“Aha! Right!? Final Fantasy isn’t a shōnen, Gary. They’re seinen because
I’m older than 25 they’re obviously marketed towards mature audiences. Like, they contain blood and death and stuff. Sometimes cleavage and legs. Tidus and Yuna totally did it together with each other in that one scene, so they’re mature.”
Well, not so fast…
A common way to tell if a manga is a seinen is by looking at whether or not furigana is used over the original kanji text: if there are furigana on all kanji, the title is generally aimed at a younger audience.
I’m pretty sure Final Fantasy Type-0 manga contains furigana, a Japanese reading aid printed next to kanji. Even if it doesn’t, Final Fantasy Type-0’s manga is still a shōnen. The game itself is [M] for “mature”.
We distinguish two different ideas for the term “mature”: content and concepts. Final Fantasy rarely deals with either in a mature way. Yet they still manage to make good stories. Type-0 comes close. Close.
The female equivalent to seinen manga is josei manga.
Oh? What’s josei?
Josei manga (女性漫画, lit. comics for women, pronounced [dʑoseː]) are Japanese comics aimed at women in their late teens on into adulthood. Josei manga is distinguished from “shōjo manga” (少女漫画) for younger girls on the one hand, and “ladies comics” (レディースコミックス redīsu komikkusu) or “LadyComi” (レディコミ redikomi), which tend to have erotic content on the other. Readers can range in age from 15 to 44. In Japanese, the word josei means simply “woman”, “female”, “feminine”, “womanhood”, and has no manga-related connotations at all.
Oh. Right. Next…
Josei comics can portray realistic romance, as opposed to the mostly idealized romance of shōjo manga, but it does not always have to be. Josei tends to be both more sexually explicit and contain more mature storytelling, although that is not always true either. It is also not unusual for themes such as infidelity and rape to occur in josei manga targeted specifically more towards mature audiences.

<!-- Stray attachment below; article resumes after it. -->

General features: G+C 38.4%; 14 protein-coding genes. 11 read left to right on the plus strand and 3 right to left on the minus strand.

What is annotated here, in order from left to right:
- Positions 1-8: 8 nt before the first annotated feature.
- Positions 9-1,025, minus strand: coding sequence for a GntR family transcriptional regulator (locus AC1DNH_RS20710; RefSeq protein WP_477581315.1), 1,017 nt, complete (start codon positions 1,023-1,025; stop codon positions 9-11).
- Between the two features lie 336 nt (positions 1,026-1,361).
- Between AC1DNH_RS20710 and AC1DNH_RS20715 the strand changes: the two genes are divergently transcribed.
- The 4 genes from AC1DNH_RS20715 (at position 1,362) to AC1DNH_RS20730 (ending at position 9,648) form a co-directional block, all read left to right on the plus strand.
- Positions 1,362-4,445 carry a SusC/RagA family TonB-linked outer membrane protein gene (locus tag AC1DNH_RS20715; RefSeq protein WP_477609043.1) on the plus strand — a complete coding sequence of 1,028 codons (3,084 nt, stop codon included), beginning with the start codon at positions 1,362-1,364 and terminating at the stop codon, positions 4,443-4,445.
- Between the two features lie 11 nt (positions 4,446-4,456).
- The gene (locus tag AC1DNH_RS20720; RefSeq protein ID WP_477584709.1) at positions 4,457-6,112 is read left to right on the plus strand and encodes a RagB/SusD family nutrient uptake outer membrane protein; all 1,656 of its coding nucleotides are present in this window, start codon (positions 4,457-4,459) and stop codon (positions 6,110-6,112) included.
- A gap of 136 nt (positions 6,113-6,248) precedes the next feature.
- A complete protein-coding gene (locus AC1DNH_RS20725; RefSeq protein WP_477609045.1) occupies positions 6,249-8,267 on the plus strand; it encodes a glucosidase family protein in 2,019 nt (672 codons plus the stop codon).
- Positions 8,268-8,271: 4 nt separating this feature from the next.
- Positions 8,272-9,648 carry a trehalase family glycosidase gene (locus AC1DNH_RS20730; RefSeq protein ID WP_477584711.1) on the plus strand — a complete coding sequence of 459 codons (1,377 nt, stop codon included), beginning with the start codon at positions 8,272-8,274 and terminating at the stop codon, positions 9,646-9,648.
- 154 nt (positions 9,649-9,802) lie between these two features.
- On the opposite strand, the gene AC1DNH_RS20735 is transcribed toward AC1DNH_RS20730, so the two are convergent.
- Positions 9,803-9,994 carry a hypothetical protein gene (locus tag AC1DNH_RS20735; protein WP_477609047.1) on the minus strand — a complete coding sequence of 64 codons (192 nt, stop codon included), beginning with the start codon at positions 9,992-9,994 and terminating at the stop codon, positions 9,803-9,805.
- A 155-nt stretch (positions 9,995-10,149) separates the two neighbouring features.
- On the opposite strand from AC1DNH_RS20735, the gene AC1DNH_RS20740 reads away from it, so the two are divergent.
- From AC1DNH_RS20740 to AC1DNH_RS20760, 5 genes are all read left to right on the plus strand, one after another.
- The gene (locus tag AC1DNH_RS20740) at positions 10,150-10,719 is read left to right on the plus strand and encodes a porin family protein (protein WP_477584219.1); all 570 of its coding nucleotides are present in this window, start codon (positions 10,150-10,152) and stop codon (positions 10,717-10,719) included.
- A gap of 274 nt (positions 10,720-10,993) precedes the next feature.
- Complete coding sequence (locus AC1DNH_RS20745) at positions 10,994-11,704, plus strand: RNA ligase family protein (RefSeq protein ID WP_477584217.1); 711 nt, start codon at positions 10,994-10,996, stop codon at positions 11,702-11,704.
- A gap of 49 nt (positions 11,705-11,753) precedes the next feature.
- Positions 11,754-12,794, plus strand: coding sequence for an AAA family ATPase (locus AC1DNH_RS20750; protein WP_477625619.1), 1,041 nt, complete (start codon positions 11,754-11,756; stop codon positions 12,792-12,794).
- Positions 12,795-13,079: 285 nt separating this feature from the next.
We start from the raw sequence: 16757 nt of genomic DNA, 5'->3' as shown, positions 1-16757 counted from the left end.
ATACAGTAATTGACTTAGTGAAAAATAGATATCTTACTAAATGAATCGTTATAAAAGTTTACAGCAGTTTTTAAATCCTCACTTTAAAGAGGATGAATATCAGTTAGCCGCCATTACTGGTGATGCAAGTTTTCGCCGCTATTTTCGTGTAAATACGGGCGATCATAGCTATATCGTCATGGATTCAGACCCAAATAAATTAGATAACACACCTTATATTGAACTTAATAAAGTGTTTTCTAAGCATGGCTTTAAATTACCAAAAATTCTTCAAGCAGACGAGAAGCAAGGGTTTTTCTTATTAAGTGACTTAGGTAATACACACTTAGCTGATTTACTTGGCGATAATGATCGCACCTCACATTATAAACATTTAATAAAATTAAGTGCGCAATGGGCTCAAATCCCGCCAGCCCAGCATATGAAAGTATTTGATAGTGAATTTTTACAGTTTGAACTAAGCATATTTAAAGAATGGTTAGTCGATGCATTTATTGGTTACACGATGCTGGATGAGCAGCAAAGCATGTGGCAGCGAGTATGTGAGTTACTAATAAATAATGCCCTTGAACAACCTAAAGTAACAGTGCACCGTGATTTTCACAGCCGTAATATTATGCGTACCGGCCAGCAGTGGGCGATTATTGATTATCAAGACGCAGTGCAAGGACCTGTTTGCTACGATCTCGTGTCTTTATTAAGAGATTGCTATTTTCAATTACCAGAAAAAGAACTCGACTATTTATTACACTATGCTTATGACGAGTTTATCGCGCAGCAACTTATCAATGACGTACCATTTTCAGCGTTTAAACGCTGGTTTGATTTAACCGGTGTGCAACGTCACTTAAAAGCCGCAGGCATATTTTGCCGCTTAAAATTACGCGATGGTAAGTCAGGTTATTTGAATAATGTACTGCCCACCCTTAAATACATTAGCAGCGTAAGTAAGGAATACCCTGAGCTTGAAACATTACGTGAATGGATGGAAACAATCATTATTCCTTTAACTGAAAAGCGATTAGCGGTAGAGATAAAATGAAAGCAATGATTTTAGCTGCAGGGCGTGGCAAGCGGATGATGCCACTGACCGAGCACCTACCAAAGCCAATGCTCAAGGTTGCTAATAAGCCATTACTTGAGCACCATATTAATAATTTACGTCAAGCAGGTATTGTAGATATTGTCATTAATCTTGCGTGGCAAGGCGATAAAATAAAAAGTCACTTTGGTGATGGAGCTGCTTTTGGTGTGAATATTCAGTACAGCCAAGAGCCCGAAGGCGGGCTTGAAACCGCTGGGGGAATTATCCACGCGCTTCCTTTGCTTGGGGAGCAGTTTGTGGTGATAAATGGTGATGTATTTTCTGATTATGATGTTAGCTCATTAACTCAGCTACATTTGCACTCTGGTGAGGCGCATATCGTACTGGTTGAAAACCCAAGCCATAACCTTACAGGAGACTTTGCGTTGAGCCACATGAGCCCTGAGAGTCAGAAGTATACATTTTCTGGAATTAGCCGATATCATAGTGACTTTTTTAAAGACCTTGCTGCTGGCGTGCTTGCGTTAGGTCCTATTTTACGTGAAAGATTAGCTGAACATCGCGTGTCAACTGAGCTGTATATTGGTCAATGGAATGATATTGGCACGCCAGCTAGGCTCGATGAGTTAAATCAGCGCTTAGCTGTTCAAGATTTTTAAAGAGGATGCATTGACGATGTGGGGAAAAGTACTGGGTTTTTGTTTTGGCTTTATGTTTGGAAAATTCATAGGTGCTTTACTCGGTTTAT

There, now we can move on. I think you see why the developers cut Lunafreya’s abuse scenes from Final Fantasy XV’s “shōnen” presentation.
Children’s manga (子供向け漫画 Kodomo-muke manga) and children’s anime (子供向けアニメ Kodomo-muke anime), are Japanese terms which literally mean “manga (or “anime”, respectively) directed towards children”. Children’s manga are also known by the word “Kodomo”, or “child”. These stories are often moralistic, teaching children how to behave as good and considerate people and helping them to stay on the right path in life.
No. None of them. Not even close. Well, maybe the Chocobo series. But not even Final Fantasy IX in its original conception as a spinoff title was a Kodomomuke. Zidane’s cheerful attitude and self-righteous moralizing come very, very close (“Virtue. You don’t need a reason to help people.”). But that’s just a leftover to earlier times. Otherwise, Final Fantasy IX is an introspective shōnen that appeals to all, even one that middle-aged men can like and appreciate. And there’s nothing wrong with that…
I repeat: there’s nothing wrong with playing Final Fantasy at any age or gender.